of the missing monks
saga of the missing monks proved to be the final catalyst
which decided the future of D.E.W. Gunasekera - the nominee
for the pivotal post of speaker by the new government
- while Sri Lanka's 13th parliament marking its maiden appearance
last Thursday was thrown into chaos and confusion.
political parties connived and jostled to elect a speaker of their
choice, the atmosphere reached fever pitch, and into this
fractured political sphere the newly elected nine Buddhist monks
were catapulted feet first into the fray.
hither and thither, the monks - yet in a stage of political
infancy - were gasping for air at the end of the first vote in
parliament last Thursday, which resulted in a tie for the post of
the alliance nominee for Speaker, D.E.W. Gunasekera and the
opposition nominee, W.J.M. Lokubandara.
entered Sri Lanka's political sphere in the run up to the April 2
general election, the Jathika Hela Urumaya (JHU) had hardly made
its cradle call before the party became the deciding factor for
both main political parties, the United People's Freedom Alliance
(UPFA) and the United National Front (UNF).
this powerful bargaining tool was not lost on the Buddhist monks.
Basking in the afterglow of an impressive electoral performance,
the monks however never in their wildest dreams envisaged the
depths to which their more seasoned political counterparts would
stoop for political gain.
they were soon to be tools in the hands of political pirates
caught the dhamma preaching prelates flat-footed and wet behind
monks were easy prey for the staging of a fake abduction of two
out of the nine elected monks, in order to swing votes in favour
of the alliance candidate D.E.W. Gunasekera.
the youngest political party in parliament did not deter two of
the nine monks to start running before they could crawl. Striking
a division within the infant party even before the monks could
enter the House with dignity, two of the priests threw their lot
in with the Freedom Alliance, casting the JHU into furious
sudden disappearance of Ven. Aparekke Pannananda elected from the
Gampaha District and Ven. Kathaluwe Rathanaseeha from Colombo
threw the Buddhist monks head first into stormy waters. When the
two monks went missing, the JHU having done its own detective work
arrived at some conclusions and accused the alliance of having had
a hand in the staged abductions.
Aparekke Pannananda had already publicly criticised the JHU
charging his religious allies with bribery and corruption. He has
maintained that the JHU monks have accepted black money to finance
their pre-election campaign and voiced more support for the UPFA
than for the JHU during his campaign.
comments were not lost on the JHU and Party Secretary, Tilak
Karunaratne, who charge-sheeted the monk calling for an official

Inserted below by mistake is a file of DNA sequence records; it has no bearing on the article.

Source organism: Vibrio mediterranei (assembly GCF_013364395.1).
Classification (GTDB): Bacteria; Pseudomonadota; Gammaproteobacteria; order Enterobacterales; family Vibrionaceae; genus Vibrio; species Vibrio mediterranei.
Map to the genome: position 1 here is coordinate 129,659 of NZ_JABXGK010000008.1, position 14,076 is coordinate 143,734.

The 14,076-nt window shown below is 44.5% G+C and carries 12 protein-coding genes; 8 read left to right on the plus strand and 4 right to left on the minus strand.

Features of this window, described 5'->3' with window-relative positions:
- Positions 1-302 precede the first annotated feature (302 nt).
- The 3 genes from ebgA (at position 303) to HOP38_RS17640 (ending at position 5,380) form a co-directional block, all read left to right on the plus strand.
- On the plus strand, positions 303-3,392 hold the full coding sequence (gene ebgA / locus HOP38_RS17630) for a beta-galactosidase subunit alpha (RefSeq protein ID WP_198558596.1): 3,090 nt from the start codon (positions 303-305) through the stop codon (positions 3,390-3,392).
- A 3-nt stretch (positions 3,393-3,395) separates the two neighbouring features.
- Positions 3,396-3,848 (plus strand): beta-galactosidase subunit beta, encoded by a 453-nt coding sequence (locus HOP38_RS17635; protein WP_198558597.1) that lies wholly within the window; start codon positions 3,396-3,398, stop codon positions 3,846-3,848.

hardly had Karunaratne set the wheels of discipline into motion
before Ven. Pannananda was already swinging a deal hatched in
haste and secrecy that would shake to the core the infant JHU.
Pannananda had an ally as well. Colombo District JHU MP, Ven.
Kathaluwe Rathanaseeha, also engaged in the dissent and joined
Pannananda in his mini rebellion.
actions of course leaked to the other monks in the JHU and when
President Chandrika Kumaratunga paid a swift visit to the monks
last Tuesday in a desperate bid to lobby their support for D.E.W.
Gunasekera for the post of speaker, the monks accused the alliance
of hiding the monks.
by her Adviser, Kusumsiri Balapatabendi and D.E.W. Gunasekera,
Kumaratunga appealed to the monks to support Gunasekera's
candidature for speaker. "I need him in the chair. If not, I
will not get the aid I require and they will successfully impeach
me," she told the priests.
monks however were angry and upset over the mysterious
disappearance of the two other elected priests and told the
President, "How can we support you when your party has been
responsible for hiding the two missing monks?" to which the
President replied earnestly, "Deiyanne, I don't know anything
about this. I suspected Anura but when I asked him he said he had
nothing to do with it. Arun thamai meka karala thiyenne" she
said referring to the JVP.
President meanwhile tried to make a deal with the prelates. She
told them the alliance was willing to forego the seat of speaker
to a monk chosen by the JHU. Kumaratunga's cunning offer swayed
the politically naive priests for a while, who momentarily at
least appeared to consider the carrot dangled by the President.
for some reason the name of Commerce and Consumer Affairs
Minister, Jeyaraj Fernando-pulle was being bandied about as being
a possible suspect in having masterminded the fake abduction of
the missing monks.
rebel monks were well and truly on the run when Ven. Uduwe
Dhammaloka Thero telephoned Jeyaraj Fernandopulle and said,
"We have some information that you are hiding these two
monks. Is it true?" to which an indignant and agitated
Fernandopulle had responded saying, "Definitely not. I don't
know anything - I have never even met these two priests. Though